# Boxing Pythagoras

## On Teaching Calculus

Almost universally, when Calculus is taught to modern students, we preface the entire subject by introducing those students to a concept known as a “limit.” The reason for this, historically, was to ensure that mathematics was taught in a rigorous and well-defined manner. When Leibniz (and, independently, Newton) first developed methods for performing calculus, the concept of a limit was nowhere to be found. However, the tool which these men did utilize in their work was something which they had not rigorously defined, at the time. Newton called it a “fluxion” and Leibniz called it a “differential,” but the concept was the same: a number which was not zero, but which was so small that adding it to any Real number did not yield a different Real number.

Many other mathematicians and philosophers of the time rightfully balked at the notion. It seemed entirely ludicrous. Bishop George Berkeley famously scoffed at Newton, asking if his fluxions were “the ghosts of departed quantities.” However, it was quite plain that the mathematics which Leibniz and Newton presented worked. When the results which could be found from the methods of Calculus were able to be confirmed using other methods, they were found to be accurate and true. Indeed, the Calculus was such a powerful tool that even most mathematicians and philosophers who recognized its flaws continued to utilize it in their work. Many began searching for some way to make the Calculus just as rigorous as the rest of mathematics. These efforts culminated in the work of Karl Weierstrass, who found a way to base Calculus upon a different tool. Instead of the Newtonian “fluxion” or the Leibnizian “differential,” Weierstrass gave mathematics a well-defined notion of the limit.

It is Weierstrass’ method of limits which is still taught, even to this day, in nearly every Calculus textbook in the world; but perhaps it is time to abandon this notion and return to the concept which Newton and Leibniz pioneered.

## A Variation on the Grim Reaper Paradox

In one of my earlier posts, I addressed the Grim Reaper paradox and offered my input on a possible resolution of the thought experiment’s curious implications. However, some of my readers may have been dissatisfied with my answer, thinking that it sidestepped around the issue rather than addressing the conundrum directly. A few people asked me why I thought that obscure philosophy on the nature of Time might have any relevance to the question, in the first place. To that end, I have decided to offer a bit more clarification and to attempt to illustrate why I think the Grim Reaper paradox is inherently flawed.

Consider this slightly modified version of the thought experiment…

## Commentary on my Catholic Answers call

On Monday night, I called into the Catholic Answers radio program to give the reason why I am an atheist. My stated reason was that I have not been offered any convincing reasons to believe that deity exists, and the discussion quickly turned to the subject of the Cosmological family of arguments. Unfortunately, a live call-in program does not offer the best forum for back-and-forth discussion, so I wanted to take some time to respond to a number of the things which Trent Horn said, in our dialogue.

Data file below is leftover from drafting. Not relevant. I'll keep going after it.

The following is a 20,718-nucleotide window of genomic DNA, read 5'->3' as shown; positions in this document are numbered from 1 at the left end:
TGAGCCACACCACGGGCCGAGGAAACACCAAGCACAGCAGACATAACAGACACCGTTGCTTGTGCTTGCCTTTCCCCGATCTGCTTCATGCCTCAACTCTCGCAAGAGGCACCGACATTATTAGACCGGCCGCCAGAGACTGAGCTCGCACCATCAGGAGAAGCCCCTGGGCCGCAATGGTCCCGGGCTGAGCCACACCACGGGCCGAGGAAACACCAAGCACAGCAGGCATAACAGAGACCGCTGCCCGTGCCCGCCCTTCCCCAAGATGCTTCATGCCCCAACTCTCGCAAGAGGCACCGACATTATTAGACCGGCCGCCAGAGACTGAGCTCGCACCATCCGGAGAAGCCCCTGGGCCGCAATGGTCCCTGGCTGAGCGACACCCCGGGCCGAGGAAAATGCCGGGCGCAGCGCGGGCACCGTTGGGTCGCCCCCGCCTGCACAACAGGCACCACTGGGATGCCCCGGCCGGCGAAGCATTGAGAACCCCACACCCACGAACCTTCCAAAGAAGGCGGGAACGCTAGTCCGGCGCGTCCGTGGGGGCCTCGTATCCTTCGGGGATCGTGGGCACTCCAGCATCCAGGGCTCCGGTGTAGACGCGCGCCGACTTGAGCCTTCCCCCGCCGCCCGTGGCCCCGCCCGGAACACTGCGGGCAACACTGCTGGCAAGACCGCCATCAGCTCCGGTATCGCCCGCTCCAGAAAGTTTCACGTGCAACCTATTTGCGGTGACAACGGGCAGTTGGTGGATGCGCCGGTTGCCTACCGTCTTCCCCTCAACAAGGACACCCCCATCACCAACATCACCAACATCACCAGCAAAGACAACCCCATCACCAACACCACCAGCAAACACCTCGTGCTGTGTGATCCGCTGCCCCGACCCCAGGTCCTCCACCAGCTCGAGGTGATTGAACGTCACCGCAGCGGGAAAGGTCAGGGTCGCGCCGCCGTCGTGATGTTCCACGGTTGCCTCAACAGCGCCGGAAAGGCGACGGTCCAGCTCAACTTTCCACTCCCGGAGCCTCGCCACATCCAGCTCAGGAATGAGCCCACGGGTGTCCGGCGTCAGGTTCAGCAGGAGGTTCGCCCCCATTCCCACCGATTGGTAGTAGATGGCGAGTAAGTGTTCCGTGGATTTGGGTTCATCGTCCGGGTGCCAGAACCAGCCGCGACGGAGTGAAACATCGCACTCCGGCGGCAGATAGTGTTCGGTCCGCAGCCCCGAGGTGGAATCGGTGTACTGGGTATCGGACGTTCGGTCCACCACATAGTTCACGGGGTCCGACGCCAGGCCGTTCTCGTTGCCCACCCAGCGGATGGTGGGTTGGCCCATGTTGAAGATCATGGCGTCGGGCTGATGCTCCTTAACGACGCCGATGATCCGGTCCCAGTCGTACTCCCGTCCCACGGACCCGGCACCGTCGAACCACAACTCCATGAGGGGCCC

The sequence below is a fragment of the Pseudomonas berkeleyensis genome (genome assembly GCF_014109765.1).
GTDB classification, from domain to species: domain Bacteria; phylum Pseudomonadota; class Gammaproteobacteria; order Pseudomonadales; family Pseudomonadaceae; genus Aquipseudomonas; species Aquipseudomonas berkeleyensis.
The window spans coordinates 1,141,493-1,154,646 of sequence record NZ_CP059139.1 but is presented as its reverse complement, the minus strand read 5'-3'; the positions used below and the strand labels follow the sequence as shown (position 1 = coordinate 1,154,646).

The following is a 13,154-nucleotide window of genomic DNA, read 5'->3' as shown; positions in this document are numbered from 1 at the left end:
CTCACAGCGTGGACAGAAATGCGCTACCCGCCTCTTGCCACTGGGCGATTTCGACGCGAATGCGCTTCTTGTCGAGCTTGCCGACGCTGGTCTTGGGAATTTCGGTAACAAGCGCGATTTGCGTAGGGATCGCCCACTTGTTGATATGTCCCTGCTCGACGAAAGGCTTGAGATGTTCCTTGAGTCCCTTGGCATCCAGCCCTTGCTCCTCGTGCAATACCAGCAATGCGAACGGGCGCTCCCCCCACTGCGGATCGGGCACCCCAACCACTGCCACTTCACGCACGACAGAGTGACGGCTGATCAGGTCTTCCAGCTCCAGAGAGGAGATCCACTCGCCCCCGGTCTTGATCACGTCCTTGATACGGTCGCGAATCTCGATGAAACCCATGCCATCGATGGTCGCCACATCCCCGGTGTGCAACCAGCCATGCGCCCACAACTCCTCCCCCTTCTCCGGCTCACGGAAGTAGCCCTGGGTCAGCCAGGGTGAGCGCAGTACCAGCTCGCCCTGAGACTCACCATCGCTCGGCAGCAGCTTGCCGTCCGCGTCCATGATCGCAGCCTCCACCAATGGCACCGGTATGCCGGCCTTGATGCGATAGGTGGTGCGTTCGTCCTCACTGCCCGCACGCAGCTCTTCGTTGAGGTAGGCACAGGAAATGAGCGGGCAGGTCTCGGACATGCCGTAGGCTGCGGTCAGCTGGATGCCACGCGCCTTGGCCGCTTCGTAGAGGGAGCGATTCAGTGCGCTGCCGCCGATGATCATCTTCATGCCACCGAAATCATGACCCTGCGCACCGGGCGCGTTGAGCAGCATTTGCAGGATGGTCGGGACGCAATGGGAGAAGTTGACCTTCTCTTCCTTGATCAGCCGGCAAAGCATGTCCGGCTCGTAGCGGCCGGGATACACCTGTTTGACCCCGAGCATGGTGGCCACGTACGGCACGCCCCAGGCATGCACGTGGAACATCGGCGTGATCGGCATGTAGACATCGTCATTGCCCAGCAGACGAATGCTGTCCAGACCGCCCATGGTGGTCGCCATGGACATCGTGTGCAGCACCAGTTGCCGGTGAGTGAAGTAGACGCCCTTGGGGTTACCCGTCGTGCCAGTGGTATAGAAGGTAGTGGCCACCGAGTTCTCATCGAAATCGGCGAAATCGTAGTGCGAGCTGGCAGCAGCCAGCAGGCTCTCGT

## WLC doesn’t understand Infinity, Part 1

One of the topics which William Lane Craig often discusses is a question which has been argued in the Philosophy of Mathematics for at least 2300 years. Can an infinite number of things actually exist? Dr. Craig asserts that such actual infinites cannot exist. This is actually a topic which I have discussed before, on this blog, but Dr. Craig attempts to tackle the question quite differently than does Dr. Wildberger. Interestingly, Dr. Wildberger is a mathematician, and most of my objections to his argument pointed out his unfamiliarity with philosophy; while Dr. Craig, on the other hand, is a philosopher, and most of my objections to his argument will point out his unfamiliarity with mathematics.

Dr. Craig has discussed the topic of actual infinities in a number of different places, but I will be referring to his Excursus on Natural Theology, Part 9, for our discussion today. These are the same arguments which I have generally seen Dr. Craig present in his other work, but this happens to be the most recent exploration of the topic from WLC which is available to us.

Unfortunately, just as he has done many times before (see here and here, for example), William Lane Craig demonstrates that he has a rather poor grasp of the mathematics he’s attempting to discuss.

## The Universe Has Always Existed

As will be patently obvious to anyone who has read much of my blog, I am incredibly fascinated by the question of Time and the description of the universe’s history. The topic is incredibly complex and wonderfully intricate. Unfortunately, these peculiarities can very often lead to very common misconceptions. One of the misconceptions which I encounter most often is the idea that there was once a state in which the universe did not exist.

This misconception has arisen because, over the past century, it has become increasingly plausible that the universe may not extend infinitely into the past. Thanks to Big Bang Cosmology, the previously prevailing view of Aristotle that the universe is static and eternal has been almost entirely abandoned. It is entirely possible– and perhaps even likely, given certain assumptions– that the universe has a finite history. That is to say, there was a first Moment of Time. Given this, people naturally wonder, “Well, what happened before that?” Unfortunately, these people don’t realize that the question which they are asking is entirely nonsensical.